If anyone tells you that making a living from catering and the hospitality business is easy, you can be assured they have not spent much real time in this sector. Catering for clients, whether business or domestic type customers is, often, challenging for many reasons. Hospitality can be a tricky industry, as it is so characterised by the demands of high levels of customer service. Retail faces similar demands but, usually, they do not also manufacture the things they sell or if they do, the departments responsible are, usually, quite separate. Catering moulds and melds everything together, often, into a high-pressure form of doing business.Catering: Counting the costs of hospitality.
The Catering Process
There are many different types of catering and caterers. Function and event caterers, specialise in large gatherings, like weddings, conferences and social events. This means lots of mouths to feed and, usually, little time to do it in. It begins with meeting the client to ascertain the numbers and menu. There follows the purchasing of the ingredients and produce. You may need to engage and schedule staff to meet the appointed delivery time. Then, preparing those ingredients into the dishes requested. You may do this onsite or offsite. Next, you may require chefs and waiters to serve the food and, then, clear it. Kitchen hands may be needed to deal with all the dishes and kitchen detritus. You may be bumping in and bumping out equipment and food. It is an exhausting process, which needs to be organised within an inch of its life.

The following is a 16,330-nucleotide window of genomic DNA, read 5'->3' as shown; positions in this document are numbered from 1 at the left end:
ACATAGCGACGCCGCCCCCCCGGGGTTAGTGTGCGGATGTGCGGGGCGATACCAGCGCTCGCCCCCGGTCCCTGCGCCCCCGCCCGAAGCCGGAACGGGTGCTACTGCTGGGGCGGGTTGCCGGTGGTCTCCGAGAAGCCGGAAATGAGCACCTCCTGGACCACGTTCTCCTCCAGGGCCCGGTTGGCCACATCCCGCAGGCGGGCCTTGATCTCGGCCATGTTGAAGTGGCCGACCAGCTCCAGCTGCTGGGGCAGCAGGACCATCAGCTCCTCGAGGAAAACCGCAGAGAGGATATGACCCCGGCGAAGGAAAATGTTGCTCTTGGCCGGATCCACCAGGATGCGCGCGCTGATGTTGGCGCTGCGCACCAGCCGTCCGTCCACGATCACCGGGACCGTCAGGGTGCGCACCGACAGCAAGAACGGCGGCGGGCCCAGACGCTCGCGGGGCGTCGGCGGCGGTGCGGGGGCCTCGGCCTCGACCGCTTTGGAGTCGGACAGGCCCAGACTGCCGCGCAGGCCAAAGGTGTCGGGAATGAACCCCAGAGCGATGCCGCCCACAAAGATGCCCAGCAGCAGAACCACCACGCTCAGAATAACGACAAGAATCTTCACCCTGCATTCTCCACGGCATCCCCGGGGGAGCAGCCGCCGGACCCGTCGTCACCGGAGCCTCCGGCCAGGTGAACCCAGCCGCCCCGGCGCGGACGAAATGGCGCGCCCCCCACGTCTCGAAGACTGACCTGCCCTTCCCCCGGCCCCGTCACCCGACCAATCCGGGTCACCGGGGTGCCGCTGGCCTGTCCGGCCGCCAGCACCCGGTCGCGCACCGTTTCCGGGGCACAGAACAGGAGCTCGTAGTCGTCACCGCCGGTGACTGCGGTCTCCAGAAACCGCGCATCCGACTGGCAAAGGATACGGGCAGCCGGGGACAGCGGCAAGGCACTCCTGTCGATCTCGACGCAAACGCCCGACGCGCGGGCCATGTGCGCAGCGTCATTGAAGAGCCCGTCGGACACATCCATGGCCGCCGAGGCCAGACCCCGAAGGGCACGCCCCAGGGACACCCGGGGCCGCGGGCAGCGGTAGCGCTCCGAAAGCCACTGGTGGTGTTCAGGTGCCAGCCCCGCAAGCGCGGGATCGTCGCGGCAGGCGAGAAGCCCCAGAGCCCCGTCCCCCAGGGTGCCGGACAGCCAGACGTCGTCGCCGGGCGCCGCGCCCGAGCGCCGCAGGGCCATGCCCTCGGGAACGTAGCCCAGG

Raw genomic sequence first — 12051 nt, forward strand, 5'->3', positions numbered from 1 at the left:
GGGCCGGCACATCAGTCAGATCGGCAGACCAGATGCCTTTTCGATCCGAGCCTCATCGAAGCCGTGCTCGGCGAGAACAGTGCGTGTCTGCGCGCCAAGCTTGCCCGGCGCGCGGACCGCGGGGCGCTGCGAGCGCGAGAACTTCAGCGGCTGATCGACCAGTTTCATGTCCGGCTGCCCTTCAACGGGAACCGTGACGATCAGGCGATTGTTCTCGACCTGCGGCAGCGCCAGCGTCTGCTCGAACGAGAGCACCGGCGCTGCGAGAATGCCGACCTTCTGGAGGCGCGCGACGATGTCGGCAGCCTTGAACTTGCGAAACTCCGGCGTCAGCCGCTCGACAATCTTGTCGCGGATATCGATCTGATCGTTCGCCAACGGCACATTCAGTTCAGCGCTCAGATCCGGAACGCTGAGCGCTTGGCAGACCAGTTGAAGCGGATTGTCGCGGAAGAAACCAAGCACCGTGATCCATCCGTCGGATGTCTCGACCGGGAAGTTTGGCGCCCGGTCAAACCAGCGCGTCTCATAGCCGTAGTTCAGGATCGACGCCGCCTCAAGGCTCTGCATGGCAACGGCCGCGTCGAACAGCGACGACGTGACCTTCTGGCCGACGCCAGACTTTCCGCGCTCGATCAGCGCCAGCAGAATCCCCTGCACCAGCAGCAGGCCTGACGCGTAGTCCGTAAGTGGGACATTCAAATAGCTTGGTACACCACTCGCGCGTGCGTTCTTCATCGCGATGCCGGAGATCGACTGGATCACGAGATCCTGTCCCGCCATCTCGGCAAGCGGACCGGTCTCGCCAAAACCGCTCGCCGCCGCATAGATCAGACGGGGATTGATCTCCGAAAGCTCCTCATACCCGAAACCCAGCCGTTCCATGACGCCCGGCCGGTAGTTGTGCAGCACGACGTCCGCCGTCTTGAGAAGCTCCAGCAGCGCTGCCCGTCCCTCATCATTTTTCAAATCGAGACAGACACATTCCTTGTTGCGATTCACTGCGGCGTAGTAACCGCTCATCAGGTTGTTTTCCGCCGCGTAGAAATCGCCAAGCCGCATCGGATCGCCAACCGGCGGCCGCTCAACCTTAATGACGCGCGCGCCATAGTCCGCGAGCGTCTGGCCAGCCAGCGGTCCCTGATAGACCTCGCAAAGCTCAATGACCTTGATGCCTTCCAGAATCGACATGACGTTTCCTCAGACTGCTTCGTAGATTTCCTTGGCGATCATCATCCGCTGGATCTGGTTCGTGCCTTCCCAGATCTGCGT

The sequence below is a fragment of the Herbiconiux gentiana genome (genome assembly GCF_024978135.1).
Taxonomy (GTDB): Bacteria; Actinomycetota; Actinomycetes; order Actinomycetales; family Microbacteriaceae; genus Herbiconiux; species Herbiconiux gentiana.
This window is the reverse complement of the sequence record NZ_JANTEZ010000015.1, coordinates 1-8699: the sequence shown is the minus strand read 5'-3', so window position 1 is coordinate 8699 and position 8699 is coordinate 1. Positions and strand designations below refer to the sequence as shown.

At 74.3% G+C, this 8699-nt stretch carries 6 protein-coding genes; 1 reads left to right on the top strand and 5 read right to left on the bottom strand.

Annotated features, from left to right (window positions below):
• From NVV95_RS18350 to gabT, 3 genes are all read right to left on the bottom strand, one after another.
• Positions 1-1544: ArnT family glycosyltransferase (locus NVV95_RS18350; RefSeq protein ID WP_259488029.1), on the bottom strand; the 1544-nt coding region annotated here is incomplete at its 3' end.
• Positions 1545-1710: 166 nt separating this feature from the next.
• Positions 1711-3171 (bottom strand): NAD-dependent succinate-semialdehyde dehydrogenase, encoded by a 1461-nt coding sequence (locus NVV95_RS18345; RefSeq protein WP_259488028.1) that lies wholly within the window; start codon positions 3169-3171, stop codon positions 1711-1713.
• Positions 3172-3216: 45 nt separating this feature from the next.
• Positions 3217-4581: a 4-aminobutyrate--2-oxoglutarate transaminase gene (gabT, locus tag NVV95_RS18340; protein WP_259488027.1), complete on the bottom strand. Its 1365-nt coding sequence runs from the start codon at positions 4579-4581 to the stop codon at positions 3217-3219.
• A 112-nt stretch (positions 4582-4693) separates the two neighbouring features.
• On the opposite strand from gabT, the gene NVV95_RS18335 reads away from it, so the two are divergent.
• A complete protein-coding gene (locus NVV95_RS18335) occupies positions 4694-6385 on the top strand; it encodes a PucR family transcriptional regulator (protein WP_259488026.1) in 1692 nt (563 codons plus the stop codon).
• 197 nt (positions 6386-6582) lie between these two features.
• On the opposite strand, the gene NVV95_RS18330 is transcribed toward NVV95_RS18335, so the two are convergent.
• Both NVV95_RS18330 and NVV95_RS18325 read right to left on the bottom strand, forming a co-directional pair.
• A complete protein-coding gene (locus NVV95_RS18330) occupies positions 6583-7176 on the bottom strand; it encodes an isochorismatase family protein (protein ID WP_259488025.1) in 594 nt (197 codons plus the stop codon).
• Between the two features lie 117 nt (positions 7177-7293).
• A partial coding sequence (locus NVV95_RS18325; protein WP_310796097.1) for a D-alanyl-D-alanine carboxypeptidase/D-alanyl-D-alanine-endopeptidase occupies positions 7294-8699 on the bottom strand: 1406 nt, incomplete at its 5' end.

Catering is a Delicate Balance
Catering involves food, which can easily be damaged or spoiled. All those who deal with the food must be aware of food safety and hygiene regulations. Check this out to see a fine example of a Sydney event caterer. Good food prepared with care and flair, served with professionalism, and every detail taken care of, by your catering manager, to ensure that your function or event is a resounding success. Catering is a delicate balance, where you must get everything right. It is physically hard work. It is mentally demanding to get all the figures exactly right. It is largely dependent upon maintaining excellent relations with the client through exceptional levels of customer service. Things do go wrong but these must be quickly rectified and no mention of them ever made to the client. Frustrations must be subsumed by tolerance at all times.